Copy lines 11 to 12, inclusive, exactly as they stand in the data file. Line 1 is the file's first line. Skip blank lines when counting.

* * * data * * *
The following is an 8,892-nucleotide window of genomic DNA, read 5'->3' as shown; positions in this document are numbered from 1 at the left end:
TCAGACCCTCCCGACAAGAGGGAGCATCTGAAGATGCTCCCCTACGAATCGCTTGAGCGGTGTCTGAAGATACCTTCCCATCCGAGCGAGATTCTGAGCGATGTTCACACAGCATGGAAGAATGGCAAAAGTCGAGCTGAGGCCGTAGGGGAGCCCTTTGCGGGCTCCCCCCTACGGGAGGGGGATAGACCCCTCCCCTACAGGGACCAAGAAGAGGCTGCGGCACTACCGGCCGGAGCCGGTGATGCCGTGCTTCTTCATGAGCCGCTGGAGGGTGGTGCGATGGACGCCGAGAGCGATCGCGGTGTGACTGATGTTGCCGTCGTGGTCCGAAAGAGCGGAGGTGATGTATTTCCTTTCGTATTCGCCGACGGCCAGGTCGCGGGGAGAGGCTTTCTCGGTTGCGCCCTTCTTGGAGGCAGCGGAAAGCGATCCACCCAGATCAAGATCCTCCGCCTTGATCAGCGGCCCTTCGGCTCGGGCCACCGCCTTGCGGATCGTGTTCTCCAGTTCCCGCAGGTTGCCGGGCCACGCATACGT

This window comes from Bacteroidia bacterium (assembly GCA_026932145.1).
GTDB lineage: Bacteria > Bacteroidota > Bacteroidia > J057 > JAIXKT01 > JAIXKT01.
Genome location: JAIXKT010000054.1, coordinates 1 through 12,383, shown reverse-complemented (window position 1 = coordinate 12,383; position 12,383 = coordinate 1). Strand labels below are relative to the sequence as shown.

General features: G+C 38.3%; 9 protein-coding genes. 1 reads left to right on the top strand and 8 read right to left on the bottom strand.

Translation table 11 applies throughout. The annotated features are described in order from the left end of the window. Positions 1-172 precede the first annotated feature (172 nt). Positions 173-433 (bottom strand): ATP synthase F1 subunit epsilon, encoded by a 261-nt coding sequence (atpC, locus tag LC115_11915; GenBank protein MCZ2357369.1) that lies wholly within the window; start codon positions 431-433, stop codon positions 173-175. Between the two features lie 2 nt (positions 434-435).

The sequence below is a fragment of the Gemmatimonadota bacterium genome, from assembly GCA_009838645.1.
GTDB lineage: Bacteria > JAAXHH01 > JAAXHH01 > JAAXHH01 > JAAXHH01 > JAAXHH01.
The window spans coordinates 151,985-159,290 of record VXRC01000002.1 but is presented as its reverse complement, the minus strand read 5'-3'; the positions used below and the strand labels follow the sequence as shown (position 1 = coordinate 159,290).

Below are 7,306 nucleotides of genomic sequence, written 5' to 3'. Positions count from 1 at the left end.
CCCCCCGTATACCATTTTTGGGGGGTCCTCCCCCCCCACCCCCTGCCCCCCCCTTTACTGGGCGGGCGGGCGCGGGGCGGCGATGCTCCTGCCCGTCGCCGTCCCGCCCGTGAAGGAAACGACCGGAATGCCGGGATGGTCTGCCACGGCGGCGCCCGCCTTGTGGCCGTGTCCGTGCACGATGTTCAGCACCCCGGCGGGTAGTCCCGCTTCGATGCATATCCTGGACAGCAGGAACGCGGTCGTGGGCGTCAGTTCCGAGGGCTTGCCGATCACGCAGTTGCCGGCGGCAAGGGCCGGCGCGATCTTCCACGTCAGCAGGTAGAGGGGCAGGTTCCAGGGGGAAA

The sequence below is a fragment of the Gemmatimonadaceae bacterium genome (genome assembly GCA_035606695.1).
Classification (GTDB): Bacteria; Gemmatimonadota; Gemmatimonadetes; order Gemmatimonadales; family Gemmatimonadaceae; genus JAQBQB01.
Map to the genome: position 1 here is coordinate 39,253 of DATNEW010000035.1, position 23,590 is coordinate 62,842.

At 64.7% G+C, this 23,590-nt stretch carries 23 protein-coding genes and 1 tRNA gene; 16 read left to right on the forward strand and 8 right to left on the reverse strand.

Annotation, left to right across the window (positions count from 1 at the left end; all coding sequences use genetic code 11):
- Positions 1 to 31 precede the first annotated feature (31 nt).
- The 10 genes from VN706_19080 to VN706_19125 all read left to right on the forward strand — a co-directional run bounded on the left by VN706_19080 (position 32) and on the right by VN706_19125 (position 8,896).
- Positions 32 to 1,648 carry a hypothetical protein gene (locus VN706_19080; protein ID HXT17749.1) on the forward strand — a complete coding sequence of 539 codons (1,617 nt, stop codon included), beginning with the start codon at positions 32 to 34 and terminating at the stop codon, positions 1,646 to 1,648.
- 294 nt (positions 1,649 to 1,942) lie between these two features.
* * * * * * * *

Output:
Below are 7,306 nucleotides of genomic sequence, written 5' to 3'. Positions count from 1 at the left end.
CCCCCCGTATACCATTTTTGGGGGGTCCTCCCCCCCCACCCCCTGCCCCCCCCTTTACTGGGCGGGCGGGCGCGGGGCGGCGATGCTCCTGCCCGTCGCCGTCCCGCCCGTGAAGGAAACGACCGGAATGCCGGGATGGTCTGCCACGGCGGCGCCCGCCTTGTGGCCGTGTCCGTGCACGATGTTCAGCACCCCGGCGGGTAGTCCCGCTTCGATGCATATCCTGGACAGCAGGAACGCGGTCGTGGGCGTCAGTTCCGAGGGCTTGCCGATCACGCAGTTGCCGGCGGCAAGGGCCGGCGCGATCTTCCACGTCAGCAGGTAGAGGGGCAGGTTCCAGGGGGAAA